This race was not the best run of my life. It wasn’t even in the top ten. But that doesn’t matter. What matters is I believed in myself and accomplished something not everyone can do healthy, much less with the health issues I have. I learned that we all have so much more inside of us than we think. That even when my body is begging to stop, to be strong and reach deep down and fight. But, most importantly this race taught me not what I am capable of. It taught me to believe that I AM capable.

And as I walked to the medical tent to ice my shoulder, I smiled and began to plan my next races. Because there will be more. Twelve more to be exact.

 

Advertisements

To the Finish Line and Beyond

My doctor suggested I read a book called “The Wahls Protocol” and I’m already fascinated and I’m just on chapter one! As most who know me know, I have Rheumatoid Arthritis and something called ABPA. I am lucky in that I’ve been able to manage both through what I eat – a strict paleo diet and after a very difficult year am now off all meds. A miracle? Sure. But also a lot of hard work. A passage that spoke to me from her book: “You are made of cells…Cells come in different sizes and shapes and they all do different things, but they are, essentially, the building blocks that make up our bodies… They need certain nutrients in order to do the work of keeping you alive and healthy. Without those nutrients, the cells begin to malfunction, even die. Where do those nutrients come from? They come from the food you eat, nowhere else… Your genetics may determine WHAT goes wrong but when the cells aren’t getting what they need, the body doesn’t work right and something (usually many something’s) will go wrong somewhere.”

“People often wonder whether health is mostly a matter of genetics. Do your cells work well or poorly depending on your DNA? If it were up to your genes, then what you eat and how you live wouldn’t matter very much. However, we know this isn’t the case.”

Wow! Just wow! I’m living proof of this. I went from being very ill two years ago to sitting in the car traveling to run a half marathon in three days. I was once so ill that, at the rate I was declining and had someone very dear to me not stepped in, I would not be here today. I’m certain of it. I was then referred to a Functional Medicine doctor who saved my life through diet and supplements. Of this I am sure. I went from being bedridden and weak with such bad thrush I couldn’t eat. The oral thrush then moved into my esophagus; a testament to how very sick I was. The very medications I was being given to cure me were slowly poisoning me.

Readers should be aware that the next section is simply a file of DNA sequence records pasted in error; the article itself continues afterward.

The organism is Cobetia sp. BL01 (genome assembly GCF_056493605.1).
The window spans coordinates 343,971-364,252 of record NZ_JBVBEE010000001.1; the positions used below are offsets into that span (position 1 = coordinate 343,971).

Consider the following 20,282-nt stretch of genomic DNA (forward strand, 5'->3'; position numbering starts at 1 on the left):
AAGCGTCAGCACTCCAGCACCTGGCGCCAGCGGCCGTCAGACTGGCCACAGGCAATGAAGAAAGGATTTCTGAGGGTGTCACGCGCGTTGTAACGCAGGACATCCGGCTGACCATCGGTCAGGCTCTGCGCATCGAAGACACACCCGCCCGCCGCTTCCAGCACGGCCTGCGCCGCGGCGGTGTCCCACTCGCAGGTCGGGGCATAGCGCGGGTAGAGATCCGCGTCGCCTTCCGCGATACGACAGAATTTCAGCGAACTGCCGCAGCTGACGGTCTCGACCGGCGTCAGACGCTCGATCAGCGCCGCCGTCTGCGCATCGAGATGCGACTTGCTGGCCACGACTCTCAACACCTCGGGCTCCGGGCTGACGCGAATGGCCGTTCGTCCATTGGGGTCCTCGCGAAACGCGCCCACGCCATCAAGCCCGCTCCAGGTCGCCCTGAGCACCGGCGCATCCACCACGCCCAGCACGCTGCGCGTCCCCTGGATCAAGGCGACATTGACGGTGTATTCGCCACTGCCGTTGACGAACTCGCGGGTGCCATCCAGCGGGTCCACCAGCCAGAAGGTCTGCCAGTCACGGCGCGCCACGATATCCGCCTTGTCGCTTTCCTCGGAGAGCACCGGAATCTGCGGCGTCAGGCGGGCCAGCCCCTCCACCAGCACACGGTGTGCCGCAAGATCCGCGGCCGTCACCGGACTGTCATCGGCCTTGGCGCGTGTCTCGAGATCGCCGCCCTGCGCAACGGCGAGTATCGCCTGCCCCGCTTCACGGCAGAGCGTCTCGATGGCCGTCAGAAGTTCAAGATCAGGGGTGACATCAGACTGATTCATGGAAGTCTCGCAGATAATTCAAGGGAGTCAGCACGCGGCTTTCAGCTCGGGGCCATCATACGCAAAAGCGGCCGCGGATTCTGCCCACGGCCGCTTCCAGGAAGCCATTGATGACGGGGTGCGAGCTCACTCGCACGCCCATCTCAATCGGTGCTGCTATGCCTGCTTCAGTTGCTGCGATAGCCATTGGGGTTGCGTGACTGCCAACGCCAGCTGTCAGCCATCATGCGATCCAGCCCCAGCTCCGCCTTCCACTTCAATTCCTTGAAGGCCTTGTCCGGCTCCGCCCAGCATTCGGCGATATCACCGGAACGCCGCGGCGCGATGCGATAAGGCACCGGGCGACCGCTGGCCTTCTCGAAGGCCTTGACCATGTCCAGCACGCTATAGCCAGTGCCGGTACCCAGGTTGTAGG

I’ve written about the struggle to be weaned off prednisone. It was hell. There were days I didn’t want to continue but I knew deep down I had no choice so each taper I fought through the extreme pain -my body hurt to the touch, every joint hurt terribly. The mood swings were awful, I couldn’t sleep or eat. By the time things settled down, it was time for the next taper. And so it went for a year until I was finally free of all meds and, to this day almost eight months later, still am.

I’ve been training for this run for months. I’ve trained through minor health setbacks, including a cracked rib and a separated shoulder. I’ve trained through sinus infections and asthma attacks. And through it all I’ve managed to push through and move forward, one mile at a time.

This is not my first half marathon. My first was four years ago – right before all of this began. But this one is most important to me. Because, you see, I’m me again. I’m strong and healthy. I’m a little battle worn but isn’t anyone who has fought such a battle and won? I’m proud of how very far I’ve come in such a relatively short amount of time. I am a fighter. And I believe with all my heart and soul where I am is because of how and what I eat. And this is why I write this blog. Why I passionately share with anyone who will listen.

To come to terms with what I’ve been through I had to believe there was a purpose to all of this. And my purpose is to pay it forward. To be that person to someone in need. To share what I’ve learned and perhaps make it easier for others. So that even if just one person knows they are not alone and can do this, then all of this will not have been in vain.

And as I cross that finish line on Sunday, I know there will be tears but they will be tears of joy. Of triumph. I’m not just running this race for me but for the many who have been there with and for me the last two years. Those of you reading this know who you are. The ones who prayed with me, cried with me, made me laugh, helped me with my workload, just simply loved me… you will all be with me on Sunday.

I am ever grateful to you all.

IMG_6162

Embrace the lessons

Still sick. It’s a sinus infection gone sideways and now my jaw is locked. Seriously. Can’t make this stuff up! And now I don’t care if I never see another bowl of applesauce again. COMPLIANT applesauce because even though I can eat precious little right now, I’m still keeping to the plan.

A dear friend said she’s praying “It’s enough Lord” for me. No kidding, right?! But that got me to thinking… perhaps the prayers should be that I embrace the lessons and be grateful for the journey. Because it’s through this journey that I see goodness and hope. People are now reaching to me for help with their illnesses. Friends are sharing what I’ve been through with others and encouraging them to reach out to me. And that they actually want to hear what it is I have to say is still hard for me to wrap my head around…